Gandhi, change

A film you need to see RFN if you care about climate change

Out here in Mbabane, the US Embassy today marked the annual celebration of Earth Day by holding a free public screening of photographer James Balog's ground-breaking, jaw-dropping 2012 documentary, Chasing Ice. I was one of the heart-breakingly few who actually showed up for it...and was utterly, completely, abso-fucking-lutely blown away by the incredible true story of Balog's quest to visually document the effects of greenhouse gases on the climate by founding the Extreme Ice Survey.
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headstone, tombstone, death, memorial

In Memoriam: Stanley Victor Freberg, 1926-2015

One of my favorite funny people is gone. Comedian, voice artist, advertising creative and musician Stan Freberg has died in a Santa Monica, CA hospital of pneumonia at 88. The New York Times has an obit here.

Many of the best recordings played over the years on Dr. Demento's radio program were Stan's, including his masterful takedown of holiday-season commercialism, "Green Chri$tma$." Together with such talents as the late Daws Butler, Mel Blanc, June Foray and Billy May, he gleefully bit the corporate hand that fed him, both in the advertising he created for clients such as Chun King frozen foods and Sunsweet prunes and in his own shows on radio and TV and satirical records such as Stan Freberg Presents the United States of America, Volumes I and II. You can read more about his career in his autobiography, It Only Hurts When I Laugh, in hardcover but now probably out of print. And he went on to influence a number of other artists, including "Weird Al" Yankovic ,"the great" Luke Ski and even the Beatles.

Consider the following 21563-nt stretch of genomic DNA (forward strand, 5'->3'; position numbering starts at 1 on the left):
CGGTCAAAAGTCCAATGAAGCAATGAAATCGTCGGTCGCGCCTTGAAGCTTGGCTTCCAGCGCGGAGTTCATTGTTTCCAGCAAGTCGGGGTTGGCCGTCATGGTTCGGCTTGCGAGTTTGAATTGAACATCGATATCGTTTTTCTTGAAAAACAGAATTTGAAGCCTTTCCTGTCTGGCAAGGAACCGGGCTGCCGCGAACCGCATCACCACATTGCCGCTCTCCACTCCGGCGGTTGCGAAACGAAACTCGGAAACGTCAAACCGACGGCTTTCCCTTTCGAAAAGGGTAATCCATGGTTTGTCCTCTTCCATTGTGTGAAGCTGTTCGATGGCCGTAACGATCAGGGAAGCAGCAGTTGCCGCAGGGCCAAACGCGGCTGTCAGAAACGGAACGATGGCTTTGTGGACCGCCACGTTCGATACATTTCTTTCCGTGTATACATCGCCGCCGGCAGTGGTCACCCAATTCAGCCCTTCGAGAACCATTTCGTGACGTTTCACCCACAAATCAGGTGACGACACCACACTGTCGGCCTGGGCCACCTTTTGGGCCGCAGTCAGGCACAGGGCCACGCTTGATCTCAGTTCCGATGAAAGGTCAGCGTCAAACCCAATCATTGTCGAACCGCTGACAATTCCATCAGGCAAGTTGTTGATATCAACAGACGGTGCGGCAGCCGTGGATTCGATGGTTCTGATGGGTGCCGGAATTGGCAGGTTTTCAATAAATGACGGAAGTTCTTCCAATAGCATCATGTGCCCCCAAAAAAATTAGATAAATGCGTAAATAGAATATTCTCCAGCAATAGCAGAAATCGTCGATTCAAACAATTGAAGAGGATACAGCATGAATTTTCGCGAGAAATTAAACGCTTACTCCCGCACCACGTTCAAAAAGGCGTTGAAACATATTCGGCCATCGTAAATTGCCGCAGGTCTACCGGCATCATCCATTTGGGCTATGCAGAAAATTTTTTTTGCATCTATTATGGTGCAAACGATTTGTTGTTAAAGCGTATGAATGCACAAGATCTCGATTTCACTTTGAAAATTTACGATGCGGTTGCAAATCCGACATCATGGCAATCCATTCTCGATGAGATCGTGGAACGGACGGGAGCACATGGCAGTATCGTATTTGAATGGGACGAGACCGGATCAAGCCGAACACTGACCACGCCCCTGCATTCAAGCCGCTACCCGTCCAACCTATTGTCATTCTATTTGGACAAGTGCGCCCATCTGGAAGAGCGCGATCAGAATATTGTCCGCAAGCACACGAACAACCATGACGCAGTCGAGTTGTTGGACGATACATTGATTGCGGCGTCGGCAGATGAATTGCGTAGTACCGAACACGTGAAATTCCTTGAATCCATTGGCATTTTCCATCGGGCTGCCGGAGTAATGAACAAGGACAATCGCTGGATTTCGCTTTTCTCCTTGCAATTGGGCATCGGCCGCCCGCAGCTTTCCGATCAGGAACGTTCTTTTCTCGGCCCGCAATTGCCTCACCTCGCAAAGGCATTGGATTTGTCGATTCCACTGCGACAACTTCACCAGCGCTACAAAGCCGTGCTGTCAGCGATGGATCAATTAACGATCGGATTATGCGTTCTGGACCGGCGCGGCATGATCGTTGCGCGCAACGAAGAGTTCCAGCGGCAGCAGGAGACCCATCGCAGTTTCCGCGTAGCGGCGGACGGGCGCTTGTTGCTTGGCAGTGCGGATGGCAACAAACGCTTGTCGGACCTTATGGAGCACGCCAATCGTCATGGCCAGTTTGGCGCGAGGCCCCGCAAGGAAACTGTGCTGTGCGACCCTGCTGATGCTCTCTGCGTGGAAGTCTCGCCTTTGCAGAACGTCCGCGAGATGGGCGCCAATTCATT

Deepest sympathies to his widow Hunter, his son and daughter, and all the rest of his family, friends, colleagues and fans. And to Mr. Freberg himself, thank you for a lifetime of laughter.
  • Current Music
    "Banana Boat Song," Stan Freberg
headstone, tombstone, death, memorial

In Memoriam: Peggy Rae McKnight Pavlat Sapienza, 1944-2015

Three weeks ago, one of science fiction and fantasy fandom's hardest-working, kindest, funniest and most precious people, Peggy Rae Sapienza, entered the Inova Heart & Vascular Institute in Falls Church, VA for surgery and treatment. Yesterday, she died there at the age of 70.

She was one of the first friends I made in northeastern US fandom, way back in the late 1980s when I left my home state of Louisiana for good. I was one of many she cajoled into doing stuff for whatever club, convention or other fanac with which she was involved (usually artwork, in my case) and, as one of her many mourners notes today, it was simply impossible to say no to her.

Best-selling sfnal author John Scalzi has a far more eloquent tribute to her than I could ever muster, posted at his blog here. (UPDATE, 3/25: The web-based version of Mike Glyer's long-running fanzine File 770 has an even better one here.) The last I saw of them was at Loncon 3 (last year's Worldcon) in London, England, UK last August, and neither of them looked any the worse for wear (though John was riding a scooter to get up and down that gawdawful long hall, and I for one did not blame him in the slightest).

My deepest and most heartfelt sympathies to her husband John, her children and all the rest of her family, her friends uncountable, her fellow SMOFs and all the fans she served so tirelessly as a mentor. Wherever your questing soul may be, Peggy Rae, I hope you know that you are loved and missed more than you can possibly imagine.
headstone, tombstone, death, memorial

In Memoriam: Leonard Simon Nimoy, 1931-2015

After several reports on the web, The New York Times has confirmed it: Actor, director, author, photographer and singer Leonard Nimoy has died at age 83 of end-stage chronic obstructive pulmonary disease at his Los Angeles, CA home. The full story is here.